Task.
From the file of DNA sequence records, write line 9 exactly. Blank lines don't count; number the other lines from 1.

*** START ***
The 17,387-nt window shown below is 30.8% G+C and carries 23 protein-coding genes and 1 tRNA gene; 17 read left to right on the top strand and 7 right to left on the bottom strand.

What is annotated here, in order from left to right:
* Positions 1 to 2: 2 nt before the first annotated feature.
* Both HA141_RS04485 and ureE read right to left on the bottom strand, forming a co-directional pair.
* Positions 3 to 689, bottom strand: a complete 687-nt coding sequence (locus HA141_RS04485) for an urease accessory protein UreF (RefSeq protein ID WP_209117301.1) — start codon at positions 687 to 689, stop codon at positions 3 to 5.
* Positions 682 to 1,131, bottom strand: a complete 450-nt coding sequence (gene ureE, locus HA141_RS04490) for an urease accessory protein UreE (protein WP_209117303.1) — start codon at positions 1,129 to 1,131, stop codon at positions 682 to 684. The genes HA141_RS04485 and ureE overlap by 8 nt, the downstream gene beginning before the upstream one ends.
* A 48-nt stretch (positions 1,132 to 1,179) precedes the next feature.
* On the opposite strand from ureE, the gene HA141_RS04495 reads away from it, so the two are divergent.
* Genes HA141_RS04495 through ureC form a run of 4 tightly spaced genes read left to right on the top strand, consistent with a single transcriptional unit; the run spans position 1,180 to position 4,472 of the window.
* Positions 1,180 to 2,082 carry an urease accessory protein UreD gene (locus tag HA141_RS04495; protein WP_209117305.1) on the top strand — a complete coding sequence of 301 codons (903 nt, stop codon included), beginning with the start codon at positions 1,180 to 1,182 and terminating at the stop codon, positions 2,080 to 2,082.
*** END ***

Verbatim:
* Genes HA141_RS04495 through ureC form a run of 4 tightly spaced genes read left to right on the top strand, consistent with a single transcriptional unit; the run spans position 1,180 to position 4,472 of the window.